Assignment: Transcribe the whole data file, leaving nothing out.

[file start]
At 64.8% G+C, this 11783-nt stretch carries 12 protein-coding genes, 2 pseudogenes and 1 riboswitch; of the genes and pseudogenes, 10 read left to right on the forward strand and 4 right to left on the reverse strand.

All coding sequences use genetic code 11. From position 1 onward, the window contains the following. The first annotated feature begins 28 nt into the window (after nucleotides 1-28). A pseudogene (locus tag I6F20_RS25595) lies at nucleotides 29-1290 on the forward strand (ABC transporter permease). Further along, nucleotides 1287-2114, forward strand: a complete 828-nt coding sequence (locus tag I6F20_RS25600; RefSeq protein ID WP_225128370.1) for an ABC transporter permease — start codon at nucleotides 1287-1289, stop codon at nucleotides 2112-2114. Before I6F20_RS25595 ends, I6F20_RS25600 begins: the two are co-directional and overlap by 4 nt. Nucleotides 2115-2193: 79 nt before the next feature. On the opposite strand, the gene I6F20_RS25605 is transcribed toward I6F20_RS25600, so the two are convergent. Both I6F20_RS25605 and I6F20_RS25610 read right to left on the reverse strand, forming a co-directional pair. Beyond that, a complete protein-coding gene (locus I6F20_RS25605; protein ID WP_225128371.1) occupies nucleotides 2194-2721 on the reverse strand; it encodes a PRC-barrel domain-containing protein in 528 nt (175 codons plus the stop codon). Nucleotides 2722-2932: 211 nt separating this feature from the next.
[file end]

At 64.8% G+C, this 11783-nt stretch carries 12 protein-coding genes, 2 pseudogenes and 1 riboswitch; of the genes and pseudogenes, 10 read left to right on the forward strand and 4 right to left on the reverse strand.

All coding sequences use genetic code 11. From position 1 onward, the window contains the following. The first annotated feature begins 28 nt into the window (after nucleotides 1-28). A pseudogene (locus tag I6F20_RS25595) lies at nucleotides 29-1290 on the forward strand (ABC transporter permease). Further along, nucleotides 1287-2114, forward strand: a complete 828-nt coding sequence (locus tag I6F20_RS25600; RefSeq protein ID WP_225128370.1) for an ABC transporter permease — start codon at nucleotides 1287-1289, stop codon at nucleotides 2112-2114. Before I6F20_RS25595 ends, I6F20_RS25600 begins: the two are co-directional and overlap by 4 nt. Nucleotides 2115-2193: 79 nt before the next feature. On the opposite strand, the gene I6F20_RS25605 is transcribed toward I6F20_RS25600, so the two are convergent. Both I6F20_RS25605 and I6F20_RS25610 read right to left on the reverse strand, forming a co-directional pair. Beyond that, a complete protein-coding gene (locus I6F20_RS25605; protein ID WP_225128371.1) occupies nucleotides 2194-2721 on the reverse strand; it encodes a PRC-barrel domain-containing protein in 528 nt (175 codons plus the stop codon). Nucleotides 2722-2932: 211 nt separating this feature from the next.